Preciado to Accept License Revocation in Pennsylvania: Blood-Horse 12/28/16

By: Frank Angst

An attorney for Ramon Preciado said Dec. 28 that the trainer does not plan to appeal three recent decisions in Pennsylvania to revoke his license.

“As it stands now with the many different revocations he has, I believe he’s going to give up,” said Preciado’s attorney Alan Pincus. “He would have to attain stays on many different fronts, appeal on many different fronts, and still face the ejection at Parx.”

Pincus said Preciado, who also owns horses, will have to take some time off, show he has rehabilitated, and then re-apply at some point down the road if he wishes to return to racing.

On Dec. 12 the Pennsylvania Horse Racing Commission ruled that Preciado’s license should be revoked effective Dec. 22 following his horse, Denzel, testing positive for clenbuterol after finishing second in the fifth race July 3 at Parx Racing.

In revoking Preciado’s license, the PHRC noted the finding in Denzel as well as his record of multiple medication violations. Preciado has had at least a dozen clenbuterol positives in Pennsylvania from late 2015 through 2016.

On Dec. 21 the PHRC again revoked Preciado’s license, effective Dec. 22, after determining Que Facil, who won the sixth race Aug. 25 at Penn National Race Course, also tested positive for clenbuterol.

Also Dec. 21, the PHRC ordered Preciado’s license revoked, effective Dec. 22, on the appeal of two cases tied to eight clenbuterol positives: two in late 2015 and six in March and April of 2016. In his appeal, Preciado had blamed those positives on former employee Marian Vega. In August, Vega was arrested on race-fixing charges tied to administration of clenbuterol in horses in Preciado’s stable.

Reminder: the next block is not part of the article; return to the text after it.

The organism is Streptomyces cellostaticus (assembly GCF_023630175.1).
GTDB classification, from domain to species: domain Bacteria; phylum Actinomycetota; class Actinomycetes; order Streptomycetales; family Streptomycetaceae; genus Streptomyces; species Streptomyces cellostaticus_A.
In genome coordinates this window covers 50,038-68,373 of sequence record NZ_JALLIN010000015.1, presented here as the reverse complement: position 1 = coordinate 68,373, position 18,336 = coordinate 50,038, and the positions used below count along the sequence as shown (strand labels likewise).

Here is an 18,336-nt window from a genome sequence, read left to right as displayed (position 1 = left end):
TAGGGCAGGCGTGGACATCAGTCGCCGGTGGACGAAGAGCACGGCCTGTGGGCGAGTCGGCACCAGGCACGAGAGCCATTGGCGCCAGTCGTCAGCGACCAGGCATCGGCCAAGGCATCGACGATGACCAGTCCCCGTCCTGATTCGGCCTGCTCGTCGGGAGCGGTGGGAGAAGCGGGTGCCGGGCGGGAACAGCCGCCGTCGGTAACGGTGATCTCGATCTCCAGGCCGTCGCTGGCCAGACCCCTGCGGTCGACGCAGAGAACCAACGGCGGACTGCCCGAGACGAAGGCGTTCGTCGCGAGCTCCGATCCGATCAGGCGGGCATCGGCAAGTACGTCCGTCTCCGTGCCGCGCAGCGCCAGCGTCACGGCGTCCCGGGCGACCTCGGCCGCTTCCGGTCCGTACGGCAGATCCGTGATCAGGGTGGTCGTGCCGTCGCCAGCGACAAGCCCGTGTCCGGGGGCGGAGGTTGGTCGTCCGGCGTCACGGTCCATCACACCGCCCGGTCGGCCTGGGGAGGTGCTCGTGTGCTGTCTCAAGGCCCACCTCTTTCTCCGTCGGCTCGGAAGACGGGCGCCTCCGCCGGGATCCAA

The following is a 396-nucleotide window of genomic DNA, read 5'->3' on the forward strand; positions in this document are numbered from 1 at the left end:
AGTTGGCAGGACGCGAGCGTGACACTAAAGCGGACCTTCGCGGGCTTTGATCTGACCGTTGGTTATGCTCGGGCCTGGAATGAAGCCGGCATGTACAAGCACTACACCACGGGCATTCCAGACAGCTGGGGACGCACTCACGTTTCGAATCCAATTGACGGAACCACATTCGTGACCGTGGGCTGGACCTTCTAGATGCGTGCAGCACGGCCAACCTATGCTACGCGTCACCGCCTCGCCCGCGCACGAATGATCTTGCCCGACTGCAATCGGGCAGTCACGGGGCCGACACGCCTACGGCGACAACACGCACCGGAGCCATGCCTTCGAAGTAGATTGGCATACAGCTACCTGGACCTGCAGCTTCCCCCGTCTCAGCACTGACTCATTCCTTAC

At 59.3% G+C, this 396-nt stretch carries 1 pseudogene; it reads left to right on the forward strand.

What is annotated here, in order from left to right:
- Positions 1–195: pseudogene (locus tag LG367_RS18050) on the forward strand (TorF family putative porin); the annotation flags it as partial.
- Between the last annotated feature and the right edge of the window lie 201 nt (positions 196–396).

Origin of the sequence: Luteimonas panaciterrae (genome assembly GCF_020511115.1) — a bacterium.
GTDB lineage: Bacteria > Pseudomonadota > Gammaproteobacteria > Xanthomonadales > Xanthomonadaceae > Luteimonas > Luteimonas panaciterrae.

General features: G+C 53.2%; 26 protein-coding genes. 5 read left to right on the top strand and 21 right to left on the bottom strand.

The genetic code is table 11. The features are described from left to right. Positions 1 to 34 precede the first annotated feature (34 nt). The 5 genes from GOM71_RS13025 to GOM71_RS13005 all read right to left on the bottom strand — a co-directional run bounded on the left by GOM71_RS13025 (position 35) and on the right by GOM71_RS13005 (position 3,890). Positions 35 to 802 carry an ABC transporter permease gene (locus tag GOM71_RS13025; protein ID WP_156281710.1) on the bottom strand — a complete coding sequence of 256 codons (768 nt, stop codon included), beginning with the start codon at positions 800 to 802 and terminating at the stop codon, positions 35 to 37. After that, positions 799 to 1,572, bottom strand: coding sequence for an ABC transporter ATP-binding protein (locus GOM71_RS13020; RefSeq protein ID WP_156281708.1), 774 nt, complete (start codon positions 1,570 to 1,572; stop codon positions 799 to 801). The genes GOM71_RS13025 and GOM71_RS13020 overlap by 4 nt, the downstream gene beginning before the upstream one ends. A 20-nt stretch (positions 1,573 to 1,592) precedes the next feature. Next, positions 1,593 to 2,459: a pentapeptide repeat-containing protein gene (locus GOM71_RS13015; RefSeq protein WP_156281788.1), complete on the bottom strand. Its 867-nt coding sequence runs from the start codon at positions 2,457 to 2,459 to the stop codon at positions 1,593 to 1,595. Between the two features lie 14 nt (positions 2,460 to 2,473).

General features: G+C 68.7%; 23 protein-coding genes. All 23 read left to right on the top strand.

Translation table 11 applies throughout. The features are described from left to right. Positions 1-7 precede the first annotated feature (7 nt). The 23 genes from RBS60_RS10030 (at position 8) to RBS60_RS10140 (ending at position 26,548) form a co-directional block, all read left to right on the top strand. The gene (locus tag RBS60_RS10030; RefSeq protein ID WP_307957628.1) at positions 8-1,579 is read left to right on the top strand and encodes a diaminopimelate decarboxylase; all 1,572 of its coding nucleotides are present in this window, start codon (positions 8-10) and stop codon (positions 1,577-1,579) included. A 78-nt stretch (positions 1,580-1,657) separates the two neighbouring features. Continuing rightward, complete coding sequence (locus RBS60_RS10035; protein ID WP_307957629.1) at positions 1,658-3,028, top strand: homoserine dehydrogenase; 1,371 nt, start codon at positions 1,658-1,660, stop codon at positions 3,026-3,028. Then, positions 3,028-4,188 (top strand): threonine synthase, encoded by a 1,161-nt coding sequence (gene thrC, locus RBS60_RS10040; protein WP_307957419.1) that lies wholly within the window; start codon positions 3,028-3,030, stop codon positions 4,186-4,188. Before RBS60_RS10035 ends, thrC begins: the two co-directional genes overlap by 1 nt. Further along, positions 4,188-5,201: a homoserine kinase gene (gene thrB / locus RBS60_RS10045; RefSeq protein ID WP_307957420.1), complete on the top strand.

Pincus said the PHRC ultimately ruled in that appeal that Preciado had failed to secure his horses and still was ultimately responsible for the positives. Since those eight positives, Preciado has had at least four more clenbuterol positives in Pennsylvania.

In April Parx had ruled off Preciado for three years, but he would continue to race there under a temporary restraining order. From five starters as a trainer Dec. 20 at Parx, Preciado had a win and a second. But with the license revocation in place, he has not started a horse since.

For its use to clear up congestion, clenbuterol is considered a controlled therapeutic medication. Because of its potential anabolic side effects, the medication carries a 14-day withdrawal time and a positive post-race test calls for a Class B penalty, second-highest on the Association of Racing Commissioners International uniform classification guidlines for foriegn substances and recommended penalties.

This year as a trainer, Preciado has won 79 of 417 starts and his horses have earned purses of $3.1 million. In both 2014 and 2015 he finished as leading trainer at Parx by wins. Each year since 2006, horses trained by Preciado have exceeded $1.5 million in purse earnings.

Some of his top horses have included grade III winners Lucy N Ethel, Trouble Kid, Amelia’s Wild Ride, and Cherokee Country.